Those who truly attune to the garden tend to harmonize with the life force. And anyone who stops to truly notice the power of it, is liable to wake up with a startled shock.

Yes, the garden itself is the realm of mystery. The universe, as the poet says, sxists in a grain of sand.

But back to the more practical version of “obtain a yield.” Again the question, might an exopermacultural focus “obtain a (larger) yield?” Here, I ask that we just let go of our conditioned scientific attitude for awhile, just drop the whole notion of proof. And really, folks, as if we can “prove” anything! As if we can actually, successfully limit situations to only certain, prescribed, totally defined inputs, and then say, this one or that one “caused” X to happen! As if the universe works through linear chains of causality! As if the web of life can be reduced to this kind of simplistic analysis! All this is part of the framework that I and other exo people would call “third dimensional thinking,” Newtonian thinking, the world view that describes the world as mechanical, like a clock, or like a bunch of billiard balls, knocking about on a green felt table.

Let’s face it, at this point, we have no “proof” that ETs are really visiting us. That the cosmic realm contains beings that live in many forms, and in many dimensions, and that they might be asked to help us comprehend how to work more harmoniously here on Earth.

Many people have experienced “contact.” Some call themselves “channels” for otherworldly entities. UFO stories abound: of how they disable nuclear warheads, and stop cars on highways, accompany planes, hover over or streak by cities, and mountains, and deserts, sometimes alone, sometimes in fleets, both day and night. Many people can swear on a stack of Bibles, that they “know” ETs are real, and that they are visiting us. But what kind of “proof” would do? Especially if 99% of what goes on in the living universe is not in this dense three-dimensional plane?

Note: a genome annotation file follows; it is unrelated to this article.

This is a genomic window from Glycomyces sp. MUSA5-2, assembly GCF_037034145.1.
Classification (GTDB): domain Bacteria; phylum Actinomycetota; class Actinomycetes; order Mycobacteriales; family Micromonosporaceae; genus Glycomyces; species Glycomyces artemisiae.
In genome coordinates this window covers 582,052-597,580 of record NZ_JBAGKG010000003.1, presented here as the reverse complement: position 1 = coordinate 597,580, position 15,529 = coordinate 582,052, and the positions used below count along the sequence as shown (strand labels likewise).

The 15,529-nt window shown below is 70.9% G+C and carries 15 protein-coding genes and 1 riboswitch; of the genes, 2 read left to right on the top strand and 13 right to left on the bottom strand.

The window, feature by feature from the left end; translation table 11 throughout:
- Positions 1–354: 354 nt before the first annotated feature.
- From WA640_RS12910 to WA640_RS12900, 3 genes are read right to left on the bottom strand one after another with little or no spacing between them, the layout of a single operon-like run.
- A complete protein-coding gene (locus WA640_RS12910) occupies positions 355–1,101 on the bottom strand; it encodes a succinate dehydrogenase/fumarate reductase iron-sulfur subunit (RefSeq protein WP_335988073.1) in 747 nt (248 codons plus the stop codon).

Finally, allow me to take one more tack on this 3rd principle. And that is this: it may be that only here, on Earth, do we have to worry about “obtaining a yield.” That only in the third dimension do we have to work so hard to make sure things grow; do we have to eat the flesh of fruits and plants, and, for most of us, animals. Reports come from “higher dimensions” where entities don’t need to eat of such gross matter, that they live on the nutrients supplied them through the air, or ether. Or that, for example, on Venus, which I hear lives in the 5th dimension, all they have to do is imagine something for it to appear. No “hard work” necessary!

And if Earth “ascends,” as some say it is in the process of doing, to the 4th, and 5th dimensions? Then what? How would we do permaculture on that new Earth? Rhetorical question. Food for thought. Whatever comes next in these days of global weirding, it helps to open our minds.





This entry was posted in Uncategorized. Bookmark the permalink.

Leave a Reply

Your email address will not be published. Required fields are marked *